The following are our Top 5 Tips for LEED management for general contractors. The LEED management of the General Contractor plays a vital role in the ultimate success of a LEED certified project and a great deal of responsibility lies with the General Contractor to implement and document LEED credit requirements. Thus, it is imperative that the General Contractor understands and keeps the entire construction team including subcontractors focused on the LEED management responsibilities and goals. Here are the top 5 tips a General Contractor should keep in mind to facilitate LEED management.
1. Know the LEED requirements
The GC should fully understand the LEED requirements for the project. This will vary by certification level and the specific credits that the project is pursuing. Start with the preliminary LEED scorecard to get an overview of the specific credit requirements. Review the anticipated credits with your team to determine who is responsible for each. Then review the specifications for more detail on material and construction management requirements.
2. Designate a LEED Project Manager or LEED Consultant
The GC must be prepared to designate someone dedicated to managing the LEED process. They will function as the primary LEED driver, keeping everyone on course, and tracking submittals and deliverables. It’s important that they have LEED project management experience and enough dedicated time for managing the process. It can be very difficult and overwhelming for someone with limited experience or time to dedicate to the process. It may be a wise investment to work with a LEED consultant if your team doesn’t have the in-house capacity or would simply rather subcontract the LEED management and documentation. LEED consultants work on a great number and variety of LEED projects and are able to bring a wealth of experience to the team. Further, team members who work with LEED consultants are typically more knowledgeable and better prepared on subsequent LEED projects.
3. Develop and follow a LEED Action Plan
The single most important aspect of the construction phase of a LEED project involves the preparation and strict adherence to a project specific LEED action plan. Just as an effective safety plan will go beyond a list of safe work practices and cause individual workers to make daily decisions that are consistent with a culture of safety, so too will an effective LEED action plan cause workers to make decisions that are consistent with a culture of sustainability. Both ultimately rely on leadership from the GC and proper implementation by the on-site workers.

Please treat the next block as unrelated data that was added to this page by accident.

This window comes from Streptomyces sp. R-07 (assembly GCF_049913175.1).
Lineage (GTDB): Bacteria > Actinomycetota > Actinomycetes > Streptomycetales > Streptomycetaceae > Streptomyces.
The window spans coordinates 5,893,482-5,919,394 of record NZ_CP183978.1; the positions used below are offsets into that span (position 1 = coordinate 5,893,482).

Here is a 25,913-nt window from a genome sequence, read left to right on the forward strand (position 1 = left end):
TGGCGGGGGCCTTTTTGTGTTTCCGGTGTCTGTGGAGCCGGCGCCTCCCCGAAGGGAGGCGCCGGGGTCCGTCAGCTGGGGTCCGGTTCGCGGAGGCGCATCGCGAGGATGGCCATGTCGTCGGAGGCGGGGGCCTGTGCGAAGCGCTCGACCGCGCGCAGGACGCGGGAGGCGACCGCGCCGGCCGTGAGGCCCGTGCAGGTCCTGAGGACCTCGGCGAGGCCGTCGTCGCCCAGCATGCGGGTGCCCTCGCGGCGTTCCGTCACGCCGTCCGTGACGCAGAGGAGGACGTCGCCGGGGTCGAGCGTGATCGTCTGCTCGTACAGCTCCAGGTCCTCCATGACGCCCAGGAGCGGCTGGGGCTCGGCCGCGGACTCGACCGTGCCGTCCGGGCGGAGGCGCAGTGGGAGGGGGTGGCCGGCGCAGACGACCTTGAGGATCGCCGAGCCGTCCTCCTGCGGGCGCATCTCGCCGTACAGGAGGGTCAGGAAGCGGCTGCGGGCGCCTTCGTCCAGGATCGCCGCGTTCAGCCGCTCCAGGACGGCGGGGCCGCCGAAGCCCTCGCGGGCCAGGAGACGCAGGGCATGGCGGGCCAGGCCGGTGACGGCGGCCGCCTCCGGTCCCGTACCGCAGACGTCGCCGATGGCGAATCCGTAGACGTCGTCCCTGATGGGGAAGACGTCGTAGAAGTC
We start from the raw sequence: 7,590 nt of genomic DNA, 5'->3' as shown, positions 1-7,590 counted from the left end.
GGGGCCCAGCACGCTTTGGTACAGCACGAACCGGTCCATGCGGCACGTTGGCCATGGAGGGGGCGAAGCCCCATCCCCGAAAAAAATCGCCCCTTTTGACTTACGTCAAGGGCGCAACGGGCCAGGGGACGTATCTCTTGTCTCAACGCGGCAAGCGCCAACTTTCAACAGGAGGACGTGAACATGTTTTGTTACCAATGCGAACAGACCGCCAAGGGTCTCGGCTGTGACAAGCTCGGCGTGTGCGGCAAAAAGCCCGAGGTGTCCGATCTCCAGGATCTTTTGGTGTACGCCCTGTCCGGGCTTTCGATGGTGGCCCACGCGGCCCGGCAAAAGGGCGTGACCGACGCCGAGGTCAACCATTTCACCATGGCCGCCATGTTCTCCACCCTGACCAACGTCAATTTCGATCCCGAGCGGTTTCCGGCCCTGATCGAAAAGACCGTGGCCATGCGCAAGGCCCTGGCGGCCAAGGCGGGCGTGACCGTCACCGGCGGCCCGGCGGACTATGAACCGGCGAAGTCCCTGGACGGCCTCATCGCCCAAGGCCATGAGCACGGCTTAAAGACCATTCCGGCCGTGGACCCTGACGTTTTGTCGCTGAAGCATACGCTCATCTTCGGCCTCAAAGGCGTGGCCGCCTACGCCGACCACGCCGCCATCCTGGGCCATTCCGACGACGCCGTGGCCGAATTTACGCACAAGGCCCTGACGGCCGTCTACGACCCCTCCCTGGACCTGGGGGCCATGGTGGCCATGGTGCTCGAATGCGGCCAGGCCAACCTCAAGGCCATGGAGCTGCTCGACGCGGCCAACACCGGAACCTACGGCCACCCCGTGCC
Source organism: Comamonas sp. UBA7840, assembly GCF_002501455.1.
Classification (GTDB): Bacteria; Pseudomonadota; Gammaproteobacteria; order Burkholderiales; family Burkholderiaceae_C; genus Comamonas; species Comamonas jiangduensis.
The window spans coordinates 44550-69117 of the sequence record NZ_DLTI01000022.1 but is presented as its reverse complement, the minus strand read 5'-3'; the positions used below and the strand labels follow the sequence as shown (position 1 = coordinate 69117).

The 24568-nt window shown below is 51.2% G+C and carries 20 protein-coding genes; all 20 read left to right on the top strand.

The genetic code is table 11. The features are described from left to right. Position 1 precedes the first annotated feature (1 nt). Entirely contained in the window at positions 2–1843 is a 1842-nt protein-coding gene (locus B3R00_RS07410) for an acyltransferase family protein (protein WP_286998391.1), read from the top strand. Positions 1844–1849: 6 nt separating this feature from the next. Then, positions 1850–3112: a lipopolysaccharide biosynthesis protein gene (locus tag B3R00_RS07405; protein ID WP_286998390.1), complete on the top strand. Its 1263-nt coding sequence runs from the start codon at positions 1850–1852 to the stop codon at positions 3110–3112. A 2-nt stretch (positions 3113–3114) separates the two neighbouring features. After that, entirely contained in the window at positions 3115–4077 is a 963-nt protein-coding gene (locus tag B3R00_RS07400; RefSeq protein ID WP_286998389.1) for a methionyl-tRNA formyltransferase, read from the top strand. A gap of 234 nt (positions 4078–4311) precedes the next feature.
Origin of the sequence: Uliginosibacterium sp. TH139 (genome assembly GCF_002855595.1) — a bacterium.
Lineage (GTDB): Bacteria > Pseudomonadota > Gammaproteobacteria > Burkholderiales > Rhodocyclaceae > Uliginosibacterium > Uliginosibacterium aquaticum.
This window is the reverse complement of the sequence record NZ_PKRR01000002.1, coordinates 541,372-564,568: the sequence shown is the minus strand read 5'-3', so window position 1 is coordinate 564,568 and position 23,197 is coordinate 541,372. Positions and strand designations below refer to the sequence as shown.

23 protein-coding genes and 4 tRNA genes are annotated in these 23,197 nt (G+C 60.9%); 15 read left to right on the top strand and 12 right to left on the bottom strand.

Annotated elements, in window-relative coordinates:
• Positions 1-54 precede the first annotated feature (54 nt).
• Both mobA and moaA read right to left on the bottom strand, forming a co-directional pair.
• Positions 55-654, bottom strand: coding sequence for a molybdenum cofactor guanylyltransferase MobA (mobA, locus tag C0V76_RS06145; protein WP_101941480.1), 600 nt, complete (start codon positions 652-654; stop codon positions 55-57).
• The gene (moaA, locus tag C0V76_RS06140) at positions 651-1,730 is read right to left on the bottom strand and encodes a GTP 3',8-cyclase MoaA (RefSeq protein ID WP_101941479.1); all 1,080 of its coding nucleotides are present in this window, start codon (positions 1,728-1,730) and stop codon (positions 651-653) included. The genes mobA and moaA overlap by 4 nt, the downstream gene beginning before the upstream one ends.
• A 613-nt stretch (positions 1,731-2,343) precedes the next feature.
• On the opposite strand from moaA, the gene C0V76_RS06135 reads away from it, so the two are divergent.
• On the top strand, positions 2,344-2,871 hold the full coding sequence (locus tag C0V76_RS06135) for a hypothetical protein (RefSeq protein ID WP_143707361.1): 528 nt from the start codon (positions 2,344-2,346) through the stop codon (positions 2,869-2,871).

4. Provide Leadership to Subs – Educate them early and often
The GC must provide direction and promote the sustainable culture and intent of LEED. The best way for the GC to garner support from subcontractors and facilitate the LEED process is to educate workers early and often. The GC should start with a pre-contract and LEED kickoff meeting to discuss the LEED action plan before any trade work begins. Use this opportunity to review the LEED performance criteria and documentation requirements. Then discuss LEED strategies and deliverables at regular progress meetings. Frequent and thorough coordination with subs and the project team is essential.
5. Document, Document, Document
Proper LEED documentation is a major part of achieving LEED certification and it can be very challenging for new teams. The documentation must be organized correctly and accurate because it will be audited by the Green Building Certification Institute (GBCI) during the LEED certification application.
Collect the LEED documentation as soon as possible and kept current. Don’t wait until the end of the project! Many subcontractors are off the project for some time before the application for LEED certification and it will be very difficult to obtain the necessary information after the fact.
Chad Mapp is a LEED Consultant and Construction Manager with Sustainable Building Services, LLC as well as the chair of the USGBC Colorado Chapter Northern Branch. He has extensive experience sustainability and LEED consulting on numerous projects both in the public and private sector. To learn more about LEED consulting services visit www.SBSConsultingGroup.com.